Thirdly – secondary placement

Give the “opportunity” to stumble on an additional promotional product display – the more points of contact, the better. Despite the fact that about 70% of purchases are generated from the shelf, acting on the subconscious of the buyer is very important. Here, two principles of POSM design are still effective: “less is more” and “make the logo bigger”. Purely, in accordance with the brand strategy and with a simple CTA (call to action). Shop space is a place where trade marketing implements the brand marketing strategy – but remember that this is not a place to move 1:1 marketing communication – here it must be much simpler – “there is no time for unnecessary thinking – just put our product into the basket!

Fourthly – evaluation

It is time, to sum up the promotion – this is one of the most important stages. Here we will answer the question of whether all our efforts have brought the intended results. Of course, not every promotion must have a sales target – some can support the introduction of novelties, others can build a trial, frequency of purchases, market penetration, product awareness or even have a strategic goal, about which only the manufacturer knows. However, it is important not to omit the most important stage of the Kolb’s cycle – reflective observation. A good shelf or newspaper promotion is worth repeating. As mine great university lecturer used to say in a characteristic voice, “an investment must be profitable” – that’s why only at the end of the day it turns out that we managed to earn something.

“It’s hard to be together”

Every element of a complex shop ecosystem is like a connected vessel – manufacturers and retail chains are fighting for the attention of the buyer. Both sides of the market are well aware of the importance of the shopper’s attention. Suppliers are investing more and more looking for points of contact on the customer journey. All this so that at the end of the day their product is in the basket of the buyer.  Store chains, that don’t like to stay alone stimulate manufacturers – during research such as Advantage[1], of which customer marketing is an important element – to work together for resale. The key to the success of both parties is a partnership – in sales promotion and management of the most important place in the store – the shelf.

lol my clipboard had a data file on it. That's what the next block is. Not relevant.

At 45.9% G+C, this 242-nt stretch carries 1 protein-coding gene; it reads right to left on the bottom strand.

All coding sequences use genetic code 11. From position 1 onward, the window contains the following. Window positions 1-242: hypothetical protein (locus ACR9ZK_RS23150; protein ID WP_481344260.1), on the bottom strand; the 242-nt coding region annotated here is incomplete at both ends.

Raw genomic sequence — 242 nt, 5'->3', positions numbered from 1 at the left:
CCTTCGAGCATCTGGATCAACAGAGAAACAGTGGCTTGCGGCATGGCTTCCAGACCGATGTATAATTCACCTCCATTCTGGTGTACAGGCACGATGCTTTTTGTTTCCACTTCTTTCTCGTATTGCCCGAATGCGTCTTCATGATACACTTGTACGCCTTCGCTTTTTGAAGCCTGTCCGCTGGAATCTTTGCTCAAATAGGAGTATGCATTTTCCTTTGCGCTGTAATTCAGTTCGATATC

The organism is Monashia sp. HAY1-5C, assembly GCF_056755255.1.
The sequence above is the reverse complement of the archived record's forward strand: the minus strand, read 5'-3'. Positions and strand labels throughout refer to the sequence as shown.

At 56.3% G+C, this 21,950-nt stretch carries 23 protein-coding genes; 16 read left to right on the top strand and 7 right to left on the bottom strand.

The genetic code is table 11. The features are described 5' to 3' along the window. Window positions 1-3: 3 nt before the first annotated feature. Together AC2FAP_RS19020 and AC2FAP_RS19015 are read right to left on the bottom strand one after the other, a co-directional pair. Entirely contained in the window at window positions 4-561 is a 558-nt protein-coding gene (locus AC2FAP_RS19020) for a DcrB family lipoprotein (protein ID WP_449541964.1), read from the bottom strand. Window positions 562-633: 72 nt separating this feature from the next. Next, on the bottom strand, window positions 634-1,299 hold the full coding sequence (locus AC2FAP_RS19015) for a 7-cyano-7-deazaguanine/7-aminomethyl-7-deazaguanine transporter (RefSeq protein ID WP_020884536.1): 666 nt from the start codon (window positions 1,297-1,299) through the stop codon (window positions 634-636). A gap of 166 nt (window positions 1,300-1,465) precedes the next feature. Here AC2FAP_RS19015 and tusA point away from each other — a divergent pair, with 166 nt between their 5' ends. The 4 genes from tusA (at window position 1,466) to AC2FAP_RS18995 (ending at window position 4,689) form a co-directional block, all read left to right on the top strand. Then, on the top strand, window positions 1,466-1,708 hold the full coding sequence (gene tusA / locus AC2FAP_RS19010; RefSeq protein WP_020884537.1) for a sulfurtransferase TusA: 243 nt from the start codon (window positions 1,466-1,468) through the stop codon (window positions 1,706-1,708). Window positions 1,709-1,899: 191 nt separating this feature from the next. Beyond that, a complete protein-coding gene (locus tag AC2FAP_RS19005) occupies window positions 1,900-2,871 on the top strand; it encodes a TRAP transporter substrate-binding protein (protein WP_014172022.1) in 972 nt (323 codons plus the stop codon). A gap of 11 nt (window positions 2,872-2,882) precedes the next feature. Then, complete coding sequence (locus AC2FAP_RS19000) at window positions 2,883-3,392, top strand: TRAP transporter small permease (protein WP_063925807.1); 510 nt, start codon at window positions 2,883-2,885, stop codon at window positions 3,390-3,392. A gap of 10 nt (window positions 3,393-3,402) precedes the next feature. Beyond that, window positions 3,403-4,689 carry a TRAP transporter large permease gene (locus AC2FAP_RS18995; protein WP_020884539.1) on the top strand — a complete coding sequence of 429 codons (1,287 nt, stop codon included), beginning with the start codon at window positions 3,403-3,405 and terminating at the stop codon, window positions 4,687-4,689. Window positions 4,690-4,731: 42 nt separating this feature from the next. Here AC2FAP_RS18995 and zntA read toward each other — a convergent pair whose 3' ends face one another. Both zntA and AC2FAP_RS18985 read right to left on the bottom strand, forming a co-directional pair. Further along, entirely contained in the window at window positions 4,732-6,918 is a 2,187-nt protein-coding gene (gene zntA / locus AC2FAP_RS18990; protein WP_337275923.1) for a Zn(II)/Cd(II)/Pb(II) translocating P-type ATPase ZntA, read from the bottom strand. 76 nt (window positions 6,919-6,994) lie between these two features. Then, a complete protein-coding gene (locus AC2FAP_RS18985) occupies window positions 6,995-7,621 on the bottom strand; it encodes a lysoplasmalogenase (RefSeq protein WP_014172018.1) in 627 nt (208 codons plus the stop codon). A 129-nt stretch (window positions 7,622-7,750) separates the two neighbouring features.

Be open for a new technology

Let’s get back to the end of the 15th century – it was when that heliocentric theory, despite the original reluctance, was widely accepted and changed the perception of the world. In the case of shopperocentrism, however, it seems that the FMCG companies and retailers have been aware of its existence since the beginning of consumerism, but still underestimate its role – therefore, data-based analysis of buyer behavior and an attempt to influence it in a shop is now a significant competitive advantage.

Personally, I’m also looking forward technologies that make it easier to interpret buyer behavior, such as VR, AI and eye tracking, which in the long term promises to facilitate stressful shopping as if it wasn’t the case. However, one thing is bothering me, is it really the shopper in the center, or is it the shopper leading by the nose around the product?

Michał Barcik

Junior Trade Marketing Manager at Bahlsen